Listening is key to effective communication. It an active, learned process involving verbal and nonverbal behaviours and is a two-way activity. Hargie et al (2004) identify 6 different types of listening: discriminative, evaluative, appreciative, comprehensive, dialogic and empathic. In healthcare we use active listening skills and empathic listening to hear what the person is telling us (the words), any underlying messages (feelings and emotions) and reflect back the main issues and concerns so the person is reassured that they have been heard.
Active listening is the process of using positive visible verbal and nonverbal cues to signal our attention to what the other person is saying. Skills include, nodding, leaning and eye contact.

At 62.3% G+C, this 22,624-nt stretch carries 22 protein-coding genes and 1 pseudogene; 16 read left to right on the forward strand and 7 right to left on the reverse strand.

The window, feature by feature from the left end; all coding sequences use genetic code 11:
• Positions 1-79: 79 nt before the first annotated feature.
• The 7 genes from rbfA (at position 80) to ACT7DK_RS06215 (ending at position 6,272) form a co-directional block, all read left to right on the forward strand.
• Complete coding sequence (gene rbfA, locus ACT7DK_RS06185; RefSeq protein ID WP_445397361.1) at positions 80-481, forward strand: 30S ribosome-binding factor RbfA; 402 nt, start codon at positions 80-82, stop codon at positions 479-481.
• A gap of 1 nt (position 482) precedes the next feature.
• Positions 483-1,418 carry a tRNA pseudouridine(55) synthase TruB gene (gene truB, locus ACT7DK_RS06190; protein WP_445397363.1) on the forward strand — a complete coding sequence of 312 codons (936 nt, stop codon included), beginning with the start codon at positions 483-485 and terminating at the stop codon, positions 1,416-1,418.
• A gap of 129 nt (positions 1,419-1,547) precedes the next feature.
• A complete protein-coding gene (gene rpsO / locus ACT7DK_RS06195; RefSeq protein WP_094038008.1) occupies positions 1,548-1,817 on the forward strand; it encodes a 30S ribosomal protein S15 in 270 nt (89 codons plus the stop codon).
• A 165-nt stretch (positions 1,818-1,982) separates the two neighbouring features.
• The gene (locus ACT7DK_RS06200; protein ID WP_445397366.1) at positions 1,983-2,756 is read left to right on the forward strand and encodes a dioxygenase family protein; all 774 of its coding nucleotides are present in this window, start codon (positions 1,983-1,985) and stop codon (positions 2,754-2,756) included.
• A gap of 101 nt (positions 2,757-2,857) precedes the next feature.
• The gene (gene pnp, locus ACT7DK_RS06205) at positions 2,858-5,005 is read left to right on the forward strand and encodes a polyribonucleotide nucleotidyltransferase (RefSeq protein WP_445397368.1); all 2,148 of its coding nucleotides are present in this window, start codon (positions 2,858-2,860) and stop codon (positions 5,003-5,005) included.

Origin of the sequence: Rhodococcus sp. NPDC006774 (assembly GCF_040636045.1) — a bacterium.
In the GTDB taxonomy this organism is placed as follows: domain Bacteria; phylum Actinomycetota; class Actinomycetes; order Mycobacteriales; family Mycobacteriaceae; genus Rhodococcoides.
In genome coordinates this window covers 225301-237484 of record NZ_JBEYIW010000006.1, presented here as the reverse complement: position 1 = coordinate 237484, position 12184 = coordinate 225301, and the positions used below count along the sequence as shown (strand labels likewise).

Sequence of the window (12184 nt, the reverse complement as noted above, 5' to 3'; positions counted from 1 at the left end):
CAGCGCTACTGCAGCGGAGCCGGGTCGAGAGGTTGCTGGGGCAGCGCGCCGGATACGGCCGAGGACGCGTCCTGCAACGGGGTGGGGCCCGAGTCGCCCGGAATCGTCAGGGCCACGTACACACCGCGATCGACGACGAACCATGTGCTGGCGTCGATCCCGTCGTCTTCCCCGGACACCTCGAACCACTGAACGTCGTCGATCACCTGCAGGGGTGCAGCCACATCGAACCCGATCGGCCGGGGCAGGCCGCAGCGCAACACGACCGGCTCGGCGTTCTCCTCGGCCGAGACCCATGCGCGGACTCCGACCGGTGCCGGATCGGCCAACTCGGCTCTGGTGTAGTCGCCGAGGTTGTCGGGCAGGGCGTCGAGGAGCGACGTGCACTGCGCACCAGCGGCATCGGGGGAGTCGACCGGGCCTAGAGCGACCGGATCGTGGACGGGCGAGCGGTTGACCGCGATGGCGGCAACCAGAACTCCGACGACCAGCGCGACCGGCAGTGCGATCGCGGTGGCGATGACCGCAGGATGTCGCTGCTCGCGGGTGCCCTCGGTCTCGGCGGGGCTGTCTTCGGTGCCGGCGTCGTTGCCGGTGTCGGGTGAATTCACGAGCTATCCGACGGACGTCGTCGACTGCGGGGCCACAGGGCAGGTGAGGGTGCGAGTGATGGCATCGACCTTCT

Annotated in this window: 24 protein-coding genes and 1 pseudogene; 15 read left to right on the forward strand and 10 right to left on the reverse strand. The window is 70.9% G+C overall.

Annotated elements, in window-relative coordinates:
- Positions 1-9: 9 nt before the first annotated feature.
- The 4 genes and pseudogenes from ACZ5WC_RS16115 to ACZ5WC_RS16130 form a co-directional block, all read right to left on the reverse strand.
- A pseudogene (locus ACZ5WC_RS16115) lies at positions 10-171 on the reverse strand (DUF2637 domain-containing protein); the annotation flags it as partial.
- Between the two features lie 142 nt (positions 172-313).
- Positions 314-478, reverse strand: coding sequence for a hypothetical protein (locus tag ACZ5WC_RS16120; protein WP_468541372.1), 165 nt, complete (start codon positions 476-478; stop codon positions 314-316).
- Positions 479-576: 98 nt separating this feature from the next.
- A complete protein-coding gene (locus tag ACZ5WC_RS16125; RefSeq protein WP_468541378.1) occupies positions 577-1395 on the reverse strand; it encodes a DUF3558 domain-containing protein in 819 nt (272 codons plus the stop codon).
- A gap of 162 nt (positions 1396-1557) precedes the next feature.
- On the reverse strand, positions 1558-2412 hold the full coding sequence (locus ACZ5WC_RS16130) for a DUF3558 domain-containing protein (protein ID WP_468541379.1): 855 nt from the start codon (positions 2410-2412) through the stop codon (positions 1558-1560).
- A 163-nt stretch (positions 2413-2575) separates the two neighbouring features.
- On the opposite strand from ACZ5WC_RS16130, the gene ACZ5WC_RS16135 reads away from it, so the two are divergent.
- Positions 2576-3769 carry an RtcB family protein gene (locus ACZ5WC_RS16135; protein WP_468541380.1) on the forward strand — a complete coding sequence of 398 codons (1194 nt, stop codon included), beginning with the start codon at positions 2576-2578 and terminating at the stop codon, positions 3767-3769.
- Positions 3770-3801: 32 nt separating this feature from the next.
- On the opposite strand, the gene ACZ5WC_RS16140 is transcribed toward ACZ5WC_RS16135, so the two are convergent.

Empathic listening involves temporarily setting aside our own needs to focus on the other person and avoiding the temptation to tell our own story or give advice. We encourage elaboration of the person’s story through active listening, use of questions and demonstrating empathy. Skills include paraphrasing, summarising and mirroring the verbal and nonverbal communication of the person we are listening to.